Key healthcare professionals from across the Northern Region have taken part in the First, Do No Harm campaign’s Learning Session 1, jointly-hosted by the Health of Older People (HOP) Clinical Network.
Around 60 participants from the DHBs and age-related residential care (ARRC) sector attended the June 27-28 event in Auckland, focusing on initiatives with the potential to reduce falls and pressure injuries.
The Learning Session was jointly-hosted by the Health of Older People (HOP) Clinical Network and attracted a strong representation from the age-related residential care sector.
It featured presentations from Counties Manukau DHB CEO Geraint Martin, improvement science consultant Brandon Bennett, University of Auckland Professor Ngaire Kerse, Associate Professor Andrew Jull and others.
Feedback from participants was largely positive and will be incorporated into the format of a second First, Do No Harm campaign learning session, to be held in November, 2012.
Opening the session, Northern Region Health Plan executive sponsor Dr Margaret Wilsher said the success of the First, Do No Harm campaign depended on changing the clinical culture.
“The real test of the success of this campaign will be a change in patient outcomes – that we actually will stop patients being harmed when they come into hospitals or to aged residential care facilities or to GP practices or to wherever,” she said.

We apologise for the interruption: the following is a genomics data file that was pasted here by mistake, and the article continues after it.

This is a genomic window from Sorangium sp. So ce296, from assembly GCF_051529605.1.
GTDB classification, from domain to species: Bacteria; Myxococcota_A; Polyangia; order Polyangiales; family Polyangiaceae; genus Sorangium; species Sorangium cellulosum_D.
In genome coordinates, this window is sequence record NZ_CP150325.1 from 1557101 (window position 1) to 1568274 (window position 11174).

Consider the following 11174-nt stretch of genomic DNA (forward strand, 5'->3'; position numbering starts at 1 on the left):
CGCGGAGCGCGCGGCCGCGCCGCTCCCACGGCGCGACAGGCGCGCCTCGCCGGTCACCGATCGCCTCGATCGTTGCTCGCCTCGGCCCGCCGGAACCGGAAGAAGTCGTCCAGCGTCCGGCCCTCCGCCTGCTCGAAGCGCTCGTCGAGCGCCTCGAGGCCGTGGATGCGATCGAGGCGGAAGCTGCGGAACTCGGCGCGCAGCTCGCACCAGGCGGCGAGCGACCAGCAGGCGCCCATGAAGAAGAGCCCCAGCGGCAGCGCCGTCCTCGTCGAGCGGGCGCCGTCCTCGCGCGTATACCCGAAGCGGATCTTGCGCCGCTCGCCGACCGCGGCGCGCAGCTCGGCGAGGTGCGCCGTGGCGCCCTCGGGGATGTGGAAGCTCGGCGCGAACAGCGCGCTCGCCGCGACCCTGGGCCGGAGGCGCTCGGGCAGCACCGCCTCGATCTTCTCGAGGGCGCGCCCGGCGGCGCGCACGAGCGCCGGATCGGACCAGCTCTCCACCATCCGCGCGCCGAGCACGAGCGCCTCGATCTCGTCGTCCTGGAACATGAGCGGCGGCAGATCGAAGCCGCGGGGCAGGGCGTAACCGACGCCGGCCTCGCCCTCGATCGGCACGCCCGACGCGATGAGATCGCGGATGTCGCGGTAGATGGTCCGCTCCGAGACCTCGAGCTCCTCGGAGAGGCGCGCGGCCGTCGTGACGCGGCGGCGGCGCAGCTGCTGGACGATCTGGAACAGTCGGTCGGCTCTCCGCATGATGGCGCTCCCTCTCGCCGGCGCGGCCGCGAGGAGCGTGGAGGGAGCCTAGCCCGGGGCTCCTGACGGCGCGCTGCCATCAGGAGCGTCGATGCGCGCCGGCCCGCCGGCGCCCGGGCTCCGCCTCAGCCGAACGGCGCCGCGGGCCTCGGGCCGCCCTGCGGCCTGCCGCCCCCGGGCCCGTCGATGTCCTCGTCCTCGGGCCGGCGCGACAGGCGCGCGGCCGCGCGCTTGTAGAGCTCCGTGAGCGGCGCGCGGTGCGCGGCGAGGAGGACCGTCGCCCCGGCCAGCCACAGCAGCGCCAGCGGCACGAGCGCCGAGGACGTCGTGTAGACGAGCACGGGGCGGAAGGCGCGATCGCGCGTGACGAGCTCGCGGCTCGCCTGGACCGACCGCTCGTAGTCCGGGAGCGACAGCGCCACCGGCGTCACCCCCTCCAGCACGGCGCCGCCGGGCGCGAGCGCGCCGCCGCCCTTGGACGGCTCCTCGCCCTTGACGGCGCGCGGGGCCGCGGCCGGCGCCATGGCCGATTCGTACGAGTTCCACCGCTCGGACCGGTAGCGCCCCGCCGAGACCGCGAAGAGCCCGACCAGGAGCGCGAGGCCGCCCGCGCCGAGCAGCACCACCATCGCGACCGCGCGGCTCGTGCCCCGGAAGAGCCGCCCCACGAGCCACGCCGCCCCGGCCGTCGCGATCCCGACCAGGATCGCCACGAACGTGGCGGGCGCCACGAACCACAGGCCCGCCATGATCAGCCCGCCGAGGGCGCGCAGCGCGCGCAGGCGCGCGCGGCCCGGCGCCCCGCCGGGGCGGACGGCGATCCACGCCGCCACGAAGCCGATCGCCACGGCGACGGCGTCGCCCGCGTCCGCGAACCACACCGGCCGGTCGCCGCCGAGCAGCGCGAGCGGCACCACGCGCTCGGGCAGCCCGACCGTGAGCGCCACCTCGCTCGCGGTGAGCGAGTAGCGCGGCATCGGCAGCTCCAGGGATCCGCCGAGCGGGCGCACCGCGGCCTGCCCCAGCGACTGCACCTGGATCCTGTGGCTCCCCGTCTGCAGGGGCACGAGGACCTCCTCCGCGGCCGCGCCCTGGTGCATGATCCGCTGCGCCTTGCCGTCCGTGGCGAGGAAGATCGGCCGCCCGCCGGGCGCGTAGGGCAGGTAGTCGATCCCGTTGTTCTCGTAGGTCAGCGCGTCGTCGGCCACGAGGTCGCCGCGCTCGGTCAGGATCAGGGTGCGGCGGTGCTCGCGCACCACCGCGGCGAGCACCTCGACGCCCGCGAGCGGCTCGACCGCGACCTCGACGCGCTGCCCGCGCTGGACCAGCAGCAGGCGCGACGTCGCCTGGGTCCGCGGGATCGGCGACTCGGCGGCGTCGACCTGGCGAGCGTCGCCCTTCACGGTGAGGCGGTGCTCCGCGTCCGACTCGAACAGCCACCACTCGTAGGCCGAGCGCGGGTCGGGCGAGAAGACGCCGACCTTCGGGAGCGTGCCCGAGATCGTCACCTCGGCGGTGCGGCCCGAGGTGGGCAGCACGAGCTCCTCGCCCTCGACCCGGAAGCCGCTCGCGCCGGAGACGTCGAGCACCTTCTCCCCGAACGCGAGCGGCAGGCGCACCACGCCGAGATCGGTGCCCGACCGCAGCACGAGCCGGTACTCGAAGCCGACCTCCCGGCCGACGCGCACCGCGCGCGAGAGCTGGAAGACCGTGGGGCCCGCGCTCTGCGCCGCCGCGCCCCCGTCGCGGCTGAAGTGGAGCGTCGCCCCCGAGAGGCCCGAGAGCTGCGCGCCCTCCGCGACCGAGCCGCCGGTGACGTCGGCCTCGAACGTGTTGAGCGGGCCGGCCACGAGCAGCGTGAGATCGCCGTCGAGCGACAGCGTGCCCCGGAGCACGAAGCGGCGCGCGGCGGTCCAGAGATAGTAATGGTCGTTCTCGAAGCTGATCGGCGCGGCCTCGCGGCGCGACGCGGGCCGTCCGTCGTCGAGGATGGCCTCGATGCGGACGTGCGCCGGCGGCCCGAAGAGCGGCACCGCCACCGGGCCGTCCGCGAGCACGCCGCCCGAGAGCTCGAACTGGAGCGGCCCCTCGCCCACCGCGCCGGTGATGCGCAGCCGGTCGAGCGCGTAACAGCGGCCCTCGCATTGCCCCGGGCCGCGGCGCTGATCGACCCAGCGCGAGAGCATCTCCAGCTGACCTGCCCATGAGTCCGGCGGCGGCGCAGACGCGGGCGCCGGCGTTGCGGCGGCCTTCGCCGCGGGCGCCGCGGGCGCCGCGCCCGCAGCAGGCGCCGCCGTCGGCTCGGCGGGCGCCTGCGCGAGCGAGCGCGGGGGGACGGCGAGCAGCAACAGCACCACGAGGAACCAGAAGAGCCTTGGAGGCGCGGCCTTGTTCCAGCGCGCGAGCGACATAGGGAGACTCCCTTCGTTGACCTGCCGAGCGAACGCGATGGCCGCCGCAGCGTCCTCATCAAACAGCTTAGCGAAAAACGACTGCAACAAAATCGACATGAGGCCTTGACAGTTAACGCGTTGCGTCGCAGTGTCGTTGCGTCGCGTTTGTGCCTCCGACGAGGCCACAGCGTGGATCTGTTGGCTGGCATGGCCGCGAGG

“Thinking that we are the custodians of their safety, not people that will actually see their safety put at risk.
“That’s a big challenge and I think the biggest challenge of all for us is to change the mindset of clinicians.
“We all think we do good; we all think we make people better; we’re helping people – but we’ve actually got to do more than that.
“We have to be much more vigilant and we have to participate in a campaign to encourage people to actually make patient safety (at) the forefront … (of) their mind before they do anything else.
“That means being inclusive of families, including the patient – him or herself – in this journey as well.”
First, Do No Harm Clinical Lead Karen O’Keeffe said the campaign was about measuring outcomes and “learning our way to improvement together” rather than about judging.
She said there was wide acceptance that teams across DHBs, age-related residential care and primary care were coming to the regional patient safety campaign from different environments and resourcing bases.
“We have pockets of excellence around the region – and in different sectors – and I think we need to share how these things are occurring and what we can learn, how we can implement these wider across (the region) and make them fit our own environments.”